In climate-related news:
From NBC News: “Carbon dioxide hits a level not seen for 3 million years. Here's what that means for climate change — and humanity.”
In the latest bit of bad news for a planet beset by climate change, the concentration of carbon dioxide in Earth’s atmosphere has climbed to a level last seen more than 3 million years ago — before humans even appeared on the rocky ball we call home.
On Saturday, sensors at the Mauna Loa Observatory in Hawaii indicated that concentrations of the greenhouse gas — a byproduct of the burning of fossil fuels — had reached 415 parts per million (ppm), meaning that for every 1 million molecules of gas in the atmosphere, 415 were of carbon dioxide.
Carbon dioxide traps heat from the sun, and higher levels are associated with higher global temperatures and other effects of climate change, such as rising seas and unusual weather patterns.
The level of CO2 in the atmosphere has risen an average of 2.5 ppm per year over the past decade, reaching 400 ppm in 2013 — and the level appears likely to go higher from here.
“We’re racing toward a state very different from the kind humans evolved in and that civilization developed in,” said Ralph Keeling, a geochemist at the Scripps Institution of Oceanography in La Jolla, California.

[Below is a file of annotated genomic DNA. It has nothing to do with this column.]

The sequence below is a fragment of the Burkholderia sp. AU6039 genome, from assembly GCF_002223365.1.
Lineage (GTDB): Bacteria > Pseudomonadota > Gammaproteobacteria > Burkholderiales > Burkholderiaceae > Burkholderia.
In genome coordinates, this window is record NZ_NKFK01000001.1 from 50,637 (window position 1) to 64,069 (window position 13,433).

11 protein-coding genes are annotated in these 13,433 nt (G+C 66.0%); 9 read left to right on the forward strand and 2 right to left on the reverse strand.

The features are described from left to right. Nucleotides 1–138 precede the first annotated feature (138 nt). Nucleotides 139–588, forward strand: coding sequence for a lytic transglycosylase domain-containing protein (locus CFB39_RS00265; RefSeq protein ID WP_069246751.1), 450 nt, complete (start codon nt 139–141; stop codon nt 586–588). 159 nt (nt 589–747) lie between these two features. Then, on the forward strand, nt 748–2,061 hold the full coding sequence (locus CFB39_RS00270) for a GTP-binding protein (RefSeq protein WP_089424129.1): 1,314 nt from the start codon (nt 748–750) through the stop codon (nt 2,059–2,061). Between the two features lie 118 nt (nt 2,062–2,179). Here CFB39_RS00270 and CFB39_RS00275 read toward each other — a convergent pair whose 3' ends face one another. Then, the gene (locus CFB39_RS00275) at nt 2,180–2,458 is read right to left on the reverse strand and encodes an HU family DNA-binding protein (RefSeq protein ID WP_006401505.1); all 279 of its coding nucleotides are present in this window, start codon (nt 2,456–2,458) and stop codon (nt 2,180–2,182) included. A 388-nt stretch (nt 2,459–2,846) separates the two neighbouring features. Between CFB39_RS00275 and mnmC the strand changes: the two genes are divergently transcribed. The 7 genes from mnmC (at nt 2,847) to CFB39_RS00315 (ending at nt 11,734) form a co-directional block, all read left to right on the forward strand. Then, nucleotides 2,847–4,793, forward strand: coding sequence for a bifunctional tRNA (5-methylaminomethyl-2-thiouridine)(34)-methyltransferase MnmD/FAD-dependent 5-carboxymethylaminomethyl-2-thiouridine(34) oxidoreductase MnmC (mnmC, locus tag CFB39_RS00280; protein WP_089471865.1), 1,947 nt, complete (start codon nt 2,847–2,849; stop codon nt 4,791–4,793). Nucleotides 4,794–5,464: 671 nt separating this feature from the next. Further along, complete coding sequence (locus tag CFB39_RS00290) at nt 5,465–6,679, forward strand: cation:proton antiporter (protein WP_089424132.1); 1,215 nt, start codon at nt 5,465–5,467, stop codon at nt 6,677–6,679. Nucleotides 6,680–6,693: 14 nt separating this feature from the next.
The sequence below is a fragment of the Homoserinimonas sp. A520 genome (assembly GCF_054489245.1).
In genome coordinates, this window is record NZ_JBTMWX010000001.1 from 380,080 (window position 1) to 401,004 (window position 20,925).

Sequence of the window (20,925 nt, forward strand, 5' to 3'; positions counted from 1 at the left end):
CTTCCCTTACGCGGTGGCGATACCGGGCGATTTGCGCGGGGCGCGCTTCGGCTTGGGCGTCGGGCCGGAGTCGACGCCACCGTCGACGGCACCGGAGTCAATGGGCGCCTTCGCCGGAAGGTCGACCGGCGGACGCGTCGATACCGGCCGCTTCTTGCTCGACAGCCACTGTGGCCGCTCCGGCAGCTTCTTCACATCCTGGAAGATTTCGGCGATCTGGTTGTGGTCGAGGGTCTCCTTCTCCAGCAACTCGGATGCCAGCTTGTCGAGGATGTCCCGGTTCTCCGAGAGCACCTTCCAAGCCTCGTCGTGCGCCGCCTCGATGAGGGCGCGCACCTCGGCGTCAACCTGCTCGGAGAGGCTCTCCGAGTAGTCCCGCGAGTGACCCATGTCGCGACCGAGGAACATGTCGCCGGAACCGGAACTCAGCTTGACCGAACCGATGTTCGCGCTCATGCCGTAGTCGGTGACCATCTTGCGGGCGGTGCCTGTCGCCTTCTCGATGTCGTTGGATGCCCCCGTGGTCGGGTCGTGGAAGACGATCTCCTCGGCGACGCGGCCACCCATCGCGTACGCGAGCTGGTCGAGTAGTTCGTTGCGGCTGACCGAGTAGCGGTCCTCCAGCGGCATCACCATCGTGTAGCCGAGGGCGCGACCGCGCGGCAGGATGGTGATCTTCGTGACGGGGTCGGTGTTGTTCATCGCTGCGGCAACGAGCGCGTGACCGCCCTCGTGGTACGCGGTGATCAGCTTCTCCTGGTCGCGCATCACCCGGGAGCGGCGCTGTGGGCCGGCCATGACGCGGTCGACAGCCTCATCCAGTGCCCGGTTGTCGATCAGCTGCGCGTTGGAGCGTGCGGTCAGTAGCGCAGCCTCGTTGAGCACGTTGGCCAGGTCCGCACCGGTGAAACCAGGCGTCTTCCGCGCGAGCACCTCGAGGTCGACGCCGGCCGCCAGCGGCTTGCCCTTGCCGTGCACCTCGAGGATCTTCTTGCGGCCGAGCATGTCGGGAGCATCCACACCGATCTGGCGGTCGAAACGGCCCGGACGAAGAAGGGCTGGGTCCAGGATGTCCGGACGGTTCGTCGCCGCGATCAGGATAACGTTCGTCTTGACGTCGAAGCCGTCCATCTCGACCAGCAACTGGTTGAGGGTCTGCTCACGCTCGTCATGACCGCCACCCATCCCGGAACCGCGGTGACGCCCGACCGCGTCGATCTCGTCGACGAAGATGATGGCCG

The last time levels of atmospheric carbon dioxide were this high came during the Pliocene Epoch, which extended from about 5.3 million to 2.6 million years ago. During that period, average sea levels were about 50 feet higher than they are today and forests grew as far north as the Arctic, said Rob Jackson, a professor of earth system science at Stanford University. “Earth was a very different place,” he said. “You would hardly recognize the land surface, and my gosh, we don’t want to go there.”
From Deutsche Welle: “Climate change: UN chief Guterres decries 'fading' global efforts.”
Arriving in Auckland Sunday, Guterres said the world was "not on track" to confine the rise in global warming to 1.5 degrees Celsius above pre-industrial levels as agreed in the 2015 Paris agreement.
"The paradox is that as things are getting worse on the ground, political will seems to be fading," said the UN secretary general.
"Climate change is running faster than what we are … the last four years have been the hottest registered," he said, adding that political inadequacy was evident “everywhere."
From New York Magazine: “Los Angeles Fire Season Is Beginning Again. And It Will Never End.”
You could see the smoke from space. The plume from last November’s Woolsey fire swept out toward Catalina and into the Pacific beyond by the same Santa Ana winds that had carried the flames all the way down the Malibu mountainside to the beach. The aftermath was eerie, the sunsets gorgeous, toxic ash falling from the sky in heavy lumps. Horses and alpacas and a giraffe wandered the sand, having fled flames that tore through local stables and ranches and a vineyard’s private zoo. The burn scar on the land, when the smoke cleared, stretched 152 square miles through Point Dume and Malibu and up to Calabasas and Westlake Village: 96,000 densely populated acres burned, 300,000 people evacuated from 100,000 homes, a city of 10 million terrorized in ways both familiar and unprecedented.